The digital transformation in the built environment is happening. Smart buildings and smart cities are poised to create efficiencies and improve sustainability. The digital twin concept, a digital representation of a real-world entity or system, will help with asset management, improve decision-making processes, and advance sustainability efforts. While this is positive, the architectural, engineering, construction, and operations industry as a whole has been slow to adopt the latest technologies, has experienced product fragmentation, and has had issues with effectively interconnecting data. So, what technologies should the AECO explore to help reshape and transform our society? The authors of a recent study identified building information management, Internet of Things, and artificial intelligence as the most relevant digital innovations.
Researchers Nicola Moretti, Xiang Xie, Jorge Merino Garcia, Janet Chang and Ajith Kumar Parlikad present a federated data modeling approach to support data interoperability. The model proposed in their paper, “Federated Data Modeling for Built Environment Digital Twins,” in the Journal of Computing in Civil Engineering, would enable DT-based asset management applications. They used a real-life case study to understand how to develop built environment DTs focusing on better operation, performance, and organizational productivity. This research will enable the alignment of the asset information requirements with the service needs during the life cycle of the assets, allowing for data reuse and integration. Learn more about this research at https://doi.org/10.1061/JCCEE5.CPENG-4859. The abstract is below.
The digital twin (DT) approach is an enabler for data-driven decision making in architecture, engineering, construction, and operations. Various open data models that can potentially support the DT developments, at different scales and application domains, can be found in the literature. However, many implementations are based on organization-specific information management processes and proprietary data models, hindering interoperability. This article presents the process and information management approaches developed to generate a federated open data model supporting DT applications. The business process modeling notation and transaction and interaction modeling techniques are applied to formalize the federated DT data modeling framework, organized in three main phases: requirements definition, federation, validation and improvement. The proposed framework is developed adopting the cross-disciplinary and multiscale principles. A validation on the development of the federated building-level DT data model for the West Cambridge Campus DT research facility is conducted. The federated data model is used to enable DT-based asset management applications at the building and built environment levels.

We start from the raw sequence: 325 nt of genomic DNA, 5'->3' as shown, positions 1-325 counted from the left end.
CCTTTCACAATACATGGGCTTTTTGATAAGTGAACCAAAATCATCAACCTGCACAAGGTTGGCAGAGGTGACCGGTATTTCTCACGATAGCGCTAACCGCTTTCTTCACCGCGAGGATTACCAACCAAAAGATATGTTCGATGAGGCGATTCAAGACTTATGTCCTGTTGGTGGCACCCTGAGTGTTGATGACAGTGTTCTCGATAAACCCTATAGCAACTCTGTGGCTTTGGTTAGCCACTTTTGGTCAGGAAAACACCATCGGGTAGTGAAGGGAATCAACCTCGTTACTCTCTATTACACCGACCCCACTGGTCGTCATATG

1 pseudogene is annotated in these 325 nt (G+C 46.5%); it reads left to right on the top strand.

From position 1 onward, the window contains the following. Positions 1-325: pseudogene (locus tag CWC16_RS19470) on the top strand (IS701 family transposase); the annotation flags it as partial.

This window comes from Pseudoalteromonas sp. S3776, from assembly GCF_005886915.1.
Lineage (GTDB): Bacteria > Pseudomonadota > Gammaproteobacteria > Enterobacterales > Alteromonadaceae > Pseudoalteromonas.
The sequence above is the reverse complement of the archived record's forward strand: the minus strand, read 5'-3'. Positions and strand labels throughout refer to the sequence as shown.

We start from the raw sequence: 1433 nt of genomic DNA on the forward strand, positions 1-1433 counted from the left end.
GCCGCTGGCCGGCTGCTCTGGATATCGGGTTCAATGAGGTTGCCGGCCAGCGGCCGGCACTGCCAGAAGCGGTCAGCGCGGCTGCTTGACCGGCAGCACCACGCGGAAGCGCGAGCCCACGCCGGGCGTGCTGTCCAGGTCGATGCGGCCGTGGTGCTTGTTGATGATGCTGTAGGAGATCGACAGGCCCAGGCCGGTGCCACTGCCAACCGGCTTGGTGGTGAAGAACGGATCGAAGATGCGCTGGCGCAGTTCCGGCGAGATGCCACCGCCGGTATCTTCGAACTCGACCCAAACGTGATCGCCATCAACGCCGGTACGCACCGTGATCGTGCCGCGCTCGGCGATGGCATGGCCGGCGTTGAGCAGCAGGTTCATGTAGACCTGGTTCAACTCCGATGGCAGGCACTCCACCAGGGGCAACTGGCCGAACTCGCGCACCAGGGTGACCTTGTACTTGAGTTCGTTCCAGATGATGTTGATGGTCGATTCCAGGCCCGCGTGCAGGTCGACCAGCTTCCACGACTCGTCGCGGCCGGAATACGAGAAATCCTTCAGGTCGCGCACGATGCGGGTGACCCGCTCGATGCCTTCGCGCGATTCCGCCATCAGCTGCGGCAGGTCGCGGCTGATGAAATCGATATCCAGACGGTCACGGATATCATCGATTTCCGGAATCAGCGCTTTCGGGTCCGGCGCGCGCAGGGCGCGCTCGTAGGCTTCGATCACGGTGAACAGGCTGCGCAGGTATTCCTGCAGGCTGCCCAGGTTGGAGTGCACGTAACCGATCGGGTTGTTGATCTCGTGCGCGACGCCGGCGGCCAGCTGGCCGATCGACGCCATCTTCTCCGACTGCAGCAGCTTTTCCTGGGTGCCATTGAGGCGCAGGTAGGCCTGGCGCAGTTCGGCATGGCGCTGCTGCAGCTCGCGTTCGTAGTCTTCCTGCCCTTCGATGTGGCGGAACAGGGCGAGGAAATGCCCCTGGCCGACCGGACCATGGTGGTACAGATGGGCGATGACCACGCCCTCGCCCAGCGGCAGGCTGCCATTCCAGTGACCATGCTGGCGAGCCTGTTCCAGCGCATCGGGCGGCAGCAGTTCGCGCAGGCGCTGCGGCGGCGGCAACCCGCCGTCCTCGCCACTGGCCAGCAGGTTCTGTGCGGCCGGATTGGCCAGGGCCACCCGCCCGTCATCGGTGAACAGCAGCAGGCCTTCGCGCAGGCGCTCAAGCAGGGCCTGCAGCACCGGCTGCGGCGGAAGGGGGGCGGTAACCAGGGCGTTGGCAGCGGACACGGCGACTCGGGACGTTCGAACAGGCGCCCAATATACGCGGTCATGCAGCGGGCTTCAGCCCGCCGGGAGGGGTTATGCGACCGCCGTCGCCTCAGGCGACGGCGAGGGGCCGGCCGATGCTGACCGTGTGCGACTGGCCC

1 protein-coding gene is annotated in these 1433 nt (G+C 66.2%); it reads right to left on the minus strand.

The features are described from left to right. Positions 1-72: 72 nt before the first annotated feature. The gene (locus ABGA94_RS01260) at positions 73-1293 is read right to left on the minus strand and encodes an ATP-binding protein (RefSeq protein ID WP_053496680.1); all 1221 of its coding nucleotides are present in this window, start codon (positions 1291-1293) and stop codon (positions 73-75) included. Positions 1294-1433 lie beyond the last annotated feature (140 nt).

Learn more about how federated digital twins can help manage infrastructure in the ASCE Library: https://doi.org/10.1061/JCCEE5.CPENG-4859.